To help meet priorities make a stack of "must do's," "should do's" and "nice to do's." Put the other two stacks away and tackle the “must do’s." PROCRASTINATION is usually the monster that gets in the way of getting things done. Attacking "must do's" helps to eliminate procrastination.

 

You can often make things MORE DIFFICULT or MORE OVERWHELMING or MORE UNPLEASANT if you wait and all the time you are waiting (procrastinating) to do something you get more behind.

 

4. Scheduling: The hardest thing to learn about scheduling is finding a healthy balance. A schedule full of tasks leaves you no time for interruptions or time alone. A schedule that is light often finds you running around at the end of the day trying to get a hundred things done at once. You have to plan for interruptions. You should plan for WORK TIME and QUIET TIME. You have to take into account various deadlines. Checking on how you did on the day's TO DO LIST or reviewing the TIME SCHEDULE will help in scheduling time. Find patterns and then BLOCK or SCHEDULE your time accordingly.   Schedules also help you to look ahead and plan for future tasks. Like PRIORITY SETTING, SCHEDULING frees you to get the work done at a normal pace rather than wearing yourselves out ricocheting from one demand to the next.

[Refer to FORM THREE - Daily Schedule Activity below)

 

Suggested Discussion Questions

 

1. How often do we use the excuse "I don't have enough time to do it," with each other?

 

2. What are some ways in which we work harder rather than smarter in our use of time in our relationship?

 

3. How do we spend the greater part of the 168 hours we have available in our usual week?

 

4. What do we do on a daily basis which we could delegate to others to do?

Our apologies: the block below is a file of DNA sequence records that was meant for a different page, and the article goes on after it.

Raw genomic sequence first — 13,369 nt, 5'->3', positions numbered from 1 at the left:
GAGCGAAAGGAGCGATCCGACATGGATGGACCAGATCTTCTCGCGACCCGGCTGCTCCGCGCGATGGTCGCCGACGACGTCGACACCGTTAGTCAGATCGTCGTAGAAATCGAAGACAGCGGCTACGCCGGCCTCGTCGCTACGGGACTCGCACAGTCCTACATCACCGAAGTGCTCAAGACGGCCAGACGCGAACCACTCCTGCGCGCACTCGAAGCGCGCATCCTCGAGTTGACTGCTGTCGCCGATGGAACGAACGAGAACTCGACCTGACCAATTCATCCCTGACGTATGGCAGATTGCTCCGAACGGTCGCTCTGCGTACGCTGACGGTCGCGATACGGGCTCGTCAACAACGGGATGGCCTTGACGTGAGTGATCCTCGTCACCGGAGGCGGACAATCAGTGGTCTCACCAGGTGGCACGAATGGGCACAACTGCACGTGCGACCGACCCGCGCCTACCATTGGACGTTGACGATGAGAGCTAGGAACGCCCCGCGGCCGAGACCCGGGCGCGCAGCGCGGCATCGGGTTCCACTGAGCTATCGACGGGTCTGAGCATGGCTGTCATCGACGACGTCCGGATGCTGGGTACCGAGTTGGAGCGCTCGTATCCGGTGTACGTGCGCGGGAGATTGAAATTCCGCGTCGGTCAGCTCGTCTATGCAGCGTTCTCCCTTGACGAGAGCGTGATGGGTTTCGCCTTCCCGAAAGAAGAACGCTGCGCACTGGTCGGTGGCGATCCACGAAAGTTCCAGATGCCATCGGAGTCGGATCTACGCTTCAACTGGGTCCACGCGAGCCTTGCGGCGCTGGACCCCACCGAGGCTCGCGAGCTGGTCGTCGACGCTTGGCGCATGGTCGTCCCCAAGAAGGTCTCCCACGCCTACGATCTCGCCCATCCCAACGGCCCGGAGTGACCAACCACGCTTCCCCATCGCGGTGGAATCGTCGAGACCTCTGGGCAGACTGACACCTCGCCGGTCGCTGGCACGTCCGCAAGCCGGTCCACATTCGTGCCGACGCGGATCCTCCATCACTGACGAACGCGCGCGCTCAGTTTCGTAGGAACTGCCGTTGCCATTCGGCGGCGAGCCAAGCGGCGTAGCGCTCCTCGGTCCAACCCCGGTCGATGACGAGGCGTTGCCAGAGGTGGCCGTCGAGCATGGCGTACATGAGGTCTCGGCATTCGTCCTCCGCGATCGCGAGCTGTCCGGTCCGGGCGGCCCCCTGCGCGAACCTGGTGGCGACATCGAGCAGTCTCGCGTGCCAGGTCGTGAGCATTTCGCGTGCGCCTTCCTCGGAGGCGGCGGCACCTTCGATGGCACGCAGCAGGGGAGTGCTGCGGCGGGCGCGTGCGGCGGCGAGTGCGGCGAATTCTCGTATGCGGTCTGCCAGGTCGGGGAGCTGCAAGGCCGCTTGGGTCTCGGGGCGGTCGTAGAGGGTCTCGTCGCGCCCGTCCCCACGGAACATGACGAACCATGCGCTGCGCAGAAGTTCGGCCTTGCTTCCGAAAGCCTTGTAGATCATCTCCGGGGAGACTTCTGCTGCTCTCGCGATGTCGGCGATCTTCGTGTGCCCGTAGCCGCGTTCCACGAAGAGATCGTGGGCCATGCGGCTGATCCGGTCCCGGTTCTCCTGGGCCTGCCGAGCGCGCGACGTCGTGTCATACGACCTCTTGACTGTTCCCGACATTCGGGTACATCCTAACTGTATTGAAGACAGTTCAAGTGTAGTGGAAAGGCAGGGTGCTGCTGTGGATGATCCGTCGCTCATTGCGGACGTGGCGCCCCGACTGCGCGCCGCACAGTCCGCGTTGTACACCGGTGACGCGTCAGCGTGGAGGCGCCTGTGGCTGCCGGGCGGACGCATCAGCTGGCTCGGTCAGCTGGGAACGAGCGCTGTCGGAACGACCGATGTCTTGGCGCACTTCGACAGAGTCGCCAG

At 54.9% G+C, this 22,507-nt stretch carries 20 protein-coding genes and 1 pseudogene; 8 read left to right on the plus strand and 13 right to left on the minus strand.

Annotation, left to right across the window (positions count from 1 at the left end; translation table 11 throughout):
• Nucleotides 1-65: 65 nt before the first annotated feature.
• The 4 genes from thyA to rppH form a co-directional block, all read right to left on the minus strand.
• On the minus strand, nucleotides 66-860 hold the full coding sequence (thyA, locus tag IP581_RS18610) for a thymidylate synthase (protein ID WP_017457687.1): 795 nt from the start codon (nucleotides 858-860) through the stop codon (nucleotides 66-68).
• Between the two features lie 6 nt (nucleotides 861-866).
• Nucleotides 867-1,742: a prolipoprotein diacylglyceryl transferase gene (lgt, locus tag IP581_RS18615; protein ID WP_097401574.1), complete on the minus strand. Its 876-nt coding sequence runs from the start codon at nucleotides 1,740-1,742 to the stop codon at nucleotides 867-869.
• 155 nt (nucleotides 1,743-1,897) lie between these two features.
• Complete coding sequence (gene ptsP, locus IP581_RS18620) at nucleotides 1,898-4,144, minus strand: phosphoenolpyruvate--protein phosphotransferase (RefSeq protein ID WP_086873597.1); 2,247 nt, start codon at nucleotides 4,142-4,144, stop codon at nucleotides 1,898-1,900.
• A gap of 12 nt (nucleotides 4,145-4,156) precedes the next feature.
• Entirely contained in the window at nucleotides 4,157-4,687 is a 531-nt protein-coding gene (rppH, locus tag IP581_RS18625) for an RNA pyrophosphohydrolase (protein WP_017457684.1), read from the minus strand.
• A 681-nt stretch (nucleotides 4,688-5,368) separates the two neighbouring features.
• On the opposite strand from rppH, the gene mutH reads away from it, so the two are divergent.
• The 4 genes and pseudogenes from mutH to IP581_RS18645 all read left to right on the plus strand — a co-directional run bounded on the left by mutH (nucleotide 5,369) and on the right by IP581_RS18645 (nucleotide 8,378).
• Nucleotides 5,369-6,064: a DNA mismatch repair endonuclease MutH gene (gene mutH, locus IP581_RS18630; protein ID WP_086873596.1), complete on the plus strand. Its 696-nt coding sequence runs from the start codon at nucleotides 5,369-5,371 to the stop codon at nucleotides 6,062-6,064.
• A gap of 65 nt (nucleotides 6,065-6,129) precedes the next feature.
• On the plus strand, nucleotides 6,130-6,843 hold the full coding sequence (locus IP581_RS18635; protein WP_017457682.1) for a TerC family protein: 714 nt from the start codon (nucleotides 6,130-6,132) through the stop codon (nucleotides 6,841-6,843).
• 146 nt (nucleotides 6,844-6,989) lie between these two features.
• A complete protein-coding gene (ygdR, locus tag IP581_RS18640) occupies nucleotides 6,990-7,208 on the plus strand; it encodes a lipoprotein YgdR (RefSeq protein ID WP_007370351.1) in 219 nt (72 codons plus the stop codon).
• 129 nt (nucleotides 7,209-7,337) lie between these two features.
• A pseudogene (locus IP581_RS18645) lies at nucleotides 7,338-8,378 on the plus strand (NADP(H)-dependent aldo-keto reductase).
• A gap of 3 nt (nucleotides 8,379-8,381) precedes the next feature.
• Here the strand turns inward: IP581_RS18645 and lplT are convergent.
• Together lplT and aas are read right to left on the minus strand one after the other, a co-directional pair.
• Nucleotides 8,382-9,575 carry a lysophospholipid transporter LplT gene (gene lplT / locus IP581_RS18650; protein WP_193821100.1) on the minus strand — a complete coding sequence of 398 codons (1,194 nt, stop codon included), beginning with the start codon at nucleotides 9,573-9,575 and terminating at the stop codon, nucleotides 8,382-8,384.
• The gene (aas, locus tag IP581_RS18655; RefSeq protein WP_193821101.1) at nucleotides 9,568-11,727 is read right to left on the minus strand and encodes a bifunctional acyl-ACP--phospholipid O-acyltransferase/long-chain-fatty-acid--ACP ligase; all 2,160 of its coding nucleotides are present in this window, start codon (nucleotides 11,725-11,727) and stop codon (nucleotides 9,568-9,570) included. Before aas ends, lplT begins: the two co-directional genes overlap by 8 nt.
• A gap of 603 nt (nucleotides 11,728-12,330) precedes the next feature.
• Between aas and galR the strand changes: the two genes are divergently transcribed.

5. How productive is our expenditure of time on a daily basis? How does it benef it or hurt our relationship?

 

6. How comfortable are we with creating a daily schedule and following it?

 

7. What are some obstacles to us scheduling our time together?

 

8. What relationship-building tasks should we put on our daily TO 00 LISTS?

 

9. How difficult is it for us to prioritize our tasks in a day or week?

 

10. How prone are we to procrastination?

 

 

In your Journal Record Your Personal Notes on this Exercise

FORM ONE – DAILY TIME LOG

Day of the Week:

 

Activity AM

Activity PM

12:00

12:00

12:15

12:15

12:30

12:30

12:45

12:45

1:00

1:00

1:15

1:15

1:30

1:30

1:45

1:45

2:00

2:00

2:15

2:15

2:30

2:30

2:45

2:45

3:00

3:00

3:15

3:15

3:30

3:30

3:45

3:45

4:00

4:00

4:15

4:15

4:30

4:30

4:45

4:45

5:00

5:00

5:15

5:15

5:30

5:30

5:45

5:45

6:00

6:00

6:15

6:15

6:30

6:30

6:45

6:45

7:00

7:00

7:15

7:15

7:30

7:30

7:45

7:45

8:00

8:00

8:15

8:15

8:30

8:30

8:45

8:45

9:00

9:00

9:15

9:15

9:30

9:30

9:45

9:45

10:00

10:00

10:15

10:15

10:30

10:30

10:45

10:45

11:00

11:00

11:15

11:15

11:30

11:30

11:45

11:45

 

FORM TWO:

DAILY TO DO LOG

 

1.

 

2.

 

3.

 

4.

 

5.

 

6.

 

7.

 

8.

 

9.

 

10.

 

11.

 

12.

 

13.

 

14.

 

15.

 

16.

 

17.

 

18.

 

19.

 

20.

FORM THREE:

DAILY SCHEDULE ACITIVITY LIST

Activity AM

Activity PM

12:00

12:00

12:15

12:15

12:30

12:30

12:45

12:45

1:00

1:00

1:15

1:15

1:30

1:30

1:45

1:45

2:00

2:00

2:15

2:15

2:30

2:30

2:45

2:45

3:00

3:00

3:15

3:15

3:30

3:30

3:45

3:45

4:00

4:00

4:15

4:15

4:30

4:30

4:45

4:45

5:00

5:00

5:15

5:15

5:30

5:30

5:45

5:45

6:00

6:00

6:15

6:15

6:30

6:30

6:45

6:45

7:00

7:00

7:15

7:15

7:30

7:30

7:45

7:45

8:00

8:00

8:15

8:15

8:30

8:30

8:45

8:45

9:00

9:00

9:15

9:15

9:30

9:30

9:45

9:45

10:00

10:00

10:15

10:15

10:30

10:30

10:45

10:45

11:00

11:00

11:15

11:15

11:30

11:30

11:45

11:45

 

8-3 Things We Waste Time On

 

Wasting time on your job can jeopardize your time in your marriage. This exercise focuses on TIME WASTERS on your job. Read each time waster and its causes. Put a check in front of those time wasters you use. Then read the solutions. When you are done, share your results with your spouse.